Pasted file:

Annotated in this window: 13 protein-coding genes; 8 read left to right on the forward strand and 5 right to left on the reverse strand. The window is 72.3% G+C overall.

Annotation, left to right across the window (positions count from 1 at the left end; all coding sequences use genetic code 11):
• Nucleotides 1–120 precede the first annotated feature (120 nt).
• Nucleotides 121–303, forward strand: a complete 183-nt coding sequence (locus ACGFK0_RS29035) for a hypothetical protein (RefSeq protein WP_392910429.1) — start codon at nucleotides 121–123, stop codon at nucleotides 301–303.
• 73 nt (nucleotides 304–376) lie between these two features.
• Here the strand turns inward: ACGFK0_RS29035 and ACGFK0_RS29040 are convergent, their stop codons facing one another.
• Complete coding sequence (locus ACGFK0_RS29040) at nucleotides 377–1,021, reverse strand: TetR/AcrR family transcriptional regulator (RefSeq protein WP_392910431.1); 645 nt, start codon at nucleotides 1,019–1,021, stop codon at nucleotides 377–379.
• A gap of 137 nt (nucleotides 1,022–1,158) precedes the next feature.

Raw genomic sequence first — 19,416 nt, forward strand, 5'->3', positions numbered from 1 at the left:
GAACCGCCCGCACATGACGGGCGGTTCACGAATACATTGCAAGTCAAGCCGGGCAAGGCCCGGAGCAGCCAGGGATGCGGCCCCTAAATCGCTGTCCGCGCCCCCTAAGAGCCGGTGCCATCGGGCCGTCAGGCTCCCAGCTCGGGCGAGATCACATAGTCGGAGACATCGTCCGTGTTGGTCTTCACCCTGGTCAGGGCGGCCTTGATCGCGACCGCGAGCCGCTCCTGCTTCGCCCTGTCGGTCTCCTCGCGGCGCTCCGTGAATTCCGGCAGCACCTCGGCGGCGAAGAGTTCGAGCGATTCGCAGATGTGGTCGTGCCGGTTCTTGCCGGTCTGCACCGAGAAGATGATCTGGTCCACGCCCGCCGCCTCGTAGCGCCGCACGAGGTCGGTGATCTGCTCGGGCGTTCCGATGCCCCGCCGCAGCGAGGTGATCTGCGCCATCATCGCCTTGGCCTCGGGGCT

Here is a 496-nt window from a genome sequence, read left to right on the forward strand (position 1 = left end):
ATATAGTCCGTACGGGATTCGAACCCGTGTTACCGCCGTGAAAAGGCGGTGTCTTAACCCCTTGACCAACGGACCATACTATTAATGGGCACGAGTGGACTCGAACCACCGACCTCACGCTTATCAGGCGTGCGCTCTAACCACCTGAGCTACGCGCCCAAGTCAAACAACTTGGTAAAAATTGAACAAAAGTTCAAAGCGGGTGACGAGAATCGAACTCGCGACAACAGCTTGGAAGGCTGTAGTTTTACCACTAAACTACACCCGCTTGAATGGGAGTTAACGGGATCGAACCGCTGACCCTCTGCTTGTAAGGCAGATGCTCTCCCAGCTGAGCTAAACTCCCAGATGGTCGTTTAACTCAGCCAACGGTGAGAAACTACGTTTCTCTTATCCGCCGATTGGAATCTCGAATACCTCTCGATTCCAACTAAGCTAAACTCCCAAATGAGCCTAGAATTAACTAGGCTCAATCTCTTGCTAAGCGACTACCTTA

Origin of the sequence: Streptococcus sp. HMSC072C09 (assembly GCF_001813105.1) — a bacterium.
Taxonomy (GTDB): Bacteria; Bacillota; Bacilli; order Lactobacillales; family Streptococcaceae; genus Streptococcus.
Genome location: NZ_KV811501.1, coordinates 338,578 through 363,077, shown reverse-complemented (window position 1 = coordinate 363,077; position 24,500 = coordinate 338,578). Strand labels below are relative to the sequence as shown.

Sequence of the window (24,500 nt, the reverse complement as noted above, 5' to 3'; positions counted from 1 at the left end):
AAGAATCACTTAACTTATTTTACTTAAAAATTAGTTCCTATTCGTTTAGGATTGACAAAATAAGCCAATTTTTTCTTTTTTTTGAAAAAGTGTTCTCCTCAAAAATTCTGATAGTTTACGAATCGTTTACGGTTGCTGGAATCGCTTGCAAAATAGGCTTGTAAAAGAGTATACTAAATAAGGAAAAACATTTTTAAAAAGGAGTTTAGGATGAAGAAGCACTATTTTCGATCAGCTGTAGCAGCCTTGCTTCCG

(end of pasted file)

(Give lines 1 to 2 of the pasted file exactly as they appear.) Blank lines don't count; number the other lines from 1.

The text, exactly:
Annotated in this window: 13 protein-coding genes; 8 read left to right on the forward strand and 5 right to left on the reverse strand. The window is 72.3% G+C overall.

Annotation, left to right across the window (positions count from 1 at the left end; all coding sequences use genetic code 11):